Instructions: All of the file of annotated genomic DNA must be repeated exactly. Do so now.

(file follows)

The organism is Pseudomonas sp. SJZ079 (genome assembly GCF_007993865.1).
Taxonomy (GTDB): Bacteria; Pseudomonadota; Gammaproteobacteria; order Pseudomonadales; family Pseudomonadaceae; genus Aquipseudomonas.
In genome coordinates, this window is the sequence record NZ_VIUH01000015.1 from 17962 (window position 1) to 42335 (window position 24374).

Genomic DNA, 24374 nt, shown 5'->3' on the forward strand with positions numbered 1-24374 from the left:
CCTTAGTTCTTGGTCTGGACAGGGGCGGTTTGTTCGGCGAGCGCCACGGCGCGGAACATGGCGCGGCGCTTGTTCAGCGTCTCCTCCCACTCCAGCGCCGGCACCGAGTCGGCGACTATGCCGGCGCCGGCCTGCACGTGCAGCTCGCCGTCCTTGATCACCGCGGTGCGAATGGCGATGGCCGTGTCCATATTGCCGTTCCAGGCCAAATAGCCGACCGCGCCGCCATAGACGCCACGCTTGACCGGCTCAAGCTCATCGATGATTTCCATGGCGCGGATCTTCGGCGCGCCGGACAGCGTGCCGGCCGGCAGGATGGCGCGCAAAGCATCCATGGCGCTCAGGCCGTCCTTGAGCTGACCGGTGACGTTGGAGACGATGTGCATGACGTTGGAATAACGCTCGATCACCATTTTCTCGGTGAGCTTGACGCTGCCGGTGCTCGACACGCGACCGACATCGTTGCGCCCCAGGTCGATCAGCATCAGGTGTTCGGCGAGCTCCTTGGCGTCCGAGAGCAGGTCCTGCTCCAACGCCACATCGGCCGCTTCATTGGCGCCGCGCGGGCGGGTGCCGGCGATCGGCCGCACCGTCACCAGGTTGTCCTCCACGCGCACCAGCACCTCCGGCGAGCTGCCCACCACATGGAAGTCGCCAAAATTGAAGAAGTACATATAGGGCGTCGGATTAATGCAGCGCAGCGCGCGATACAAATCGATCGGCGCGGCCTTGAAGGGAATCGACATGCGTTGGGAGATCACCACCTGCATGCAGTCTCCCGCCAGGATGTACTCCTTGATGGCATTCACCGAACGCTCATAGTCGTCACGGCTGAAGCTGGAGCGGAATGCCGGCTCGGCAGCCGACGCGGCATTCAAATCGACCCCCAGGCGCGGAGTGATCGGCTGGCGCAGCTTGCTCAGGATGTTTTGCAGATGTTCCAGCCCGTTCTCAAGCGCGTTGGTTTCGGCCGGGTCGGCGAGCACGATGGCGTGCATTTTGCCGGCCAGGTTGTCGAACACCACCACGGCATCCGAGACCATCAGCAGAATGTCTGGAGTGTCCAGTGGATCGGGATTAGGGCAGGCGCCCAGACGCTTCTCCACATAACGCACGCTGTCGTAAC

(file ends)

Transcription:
The organism is Pseudomonas sp. SJZ079 (genome assembly GCF_007993865.1).
Taxonomy (GTDB): Bacteria; Pseudomonadota; Gammaproteobacteria; order Pseudomonadales; family Pseudomonadaceae; genus Aquipseudomonas.
In genome coordinates, this window is the sequence record NZ_VIUH01000015.1 from 17962 (window position 1) to 42335 (window position 24374).

Genomic DNA, 24374 nt, shown 5'->3' on the forward strand with positions numbered 1-24374 from the left:
CCTTAGTTCTTGGTCTGGACAGGGGCGGTTTGTTCGGCGAGCGCCACGGCGCGGAACATGGCGCGGCGCTTGTTCAGCGTCTCCTCCCACTCCAGCGCCGGCACCGAGTCGGCGACTATGCCGGCGCCGGCCTGCACGTGCAGCTCGCCGTCCTTGATCACCGCGGTGCGAATGGCGATGGCCGTGTCCATATTGCCGTTCCAGGCCAAATAGCCGACCGCGCCGCCATAGACGCCACGCTTGACCGGCTCAAGCTCATCGATGATTTCCATGGCGCGGATCTTCGGCGCGCCGGACAGCGTGCCGGCCGGCAGGATGGCGCGCAAAGCATCCATGGCGCTCAGGCCGTCCTTGAGCTGACCGGTGACGTTGGAGACGATGTGCATGACGTTGGAATAACGCTCGATCACCATTTTCTCGGTGAGCTTGACGCTGCCGGTGCTCGACACGCGACCGACATCGTTGCGCCCCAGGTCGATCAGCATCAGGTGTTCGGCGAGCTCCTTGGCGTCCGAGAGCAGGTCCTGCTCCAACGCCACATCGGCCGCTTCATTGGCGCCGCGCGGGCGGGTGCCGGCGATCGGCCGCACCGTCACCAGGTTGTCCTCCACGCGCACCAGCACCTCCGGCGAGCTGCCCACCACATGGAAGTCGCCAAAATTGAAGAAGTACATATAGGGCGTCGGATTAATGCAGCGCAGCGCGCGATACAAATCGATCGGCGCGGCCTTGAAGGGAATCGACATGCGTTGGGAGATCACCACCTGCATGCAGTCTCCCGCCAGGATGTACTCCTTGATGGCATTCACCGAACGCTCATAGTCGTCACGGCTGAAGCTGGAGCGGAATGCCGGCTCGGCAGCCGACGCGGCATTCAAATCGACCCCCAGGCGCGGAGTGATCGGCTGGCGCAGCTTGCTCAGGATGTTTTGCAGATGTTCCAGCCCGTTCTCAAGCGCGTTGGTTTCGGCCGGGTCGGCGAGCACGATGGCGTGCATTTTGCCGGCCAGGTTGTCGAACACCACCACGGCATCCGAGACCATCAGCAGAATGTCTGGAGTGTCCAGTGGATCGGGATTAGGGCAGGCGCCCAGACGCTTCTCCACATAACGCACGCTGTCGTAAC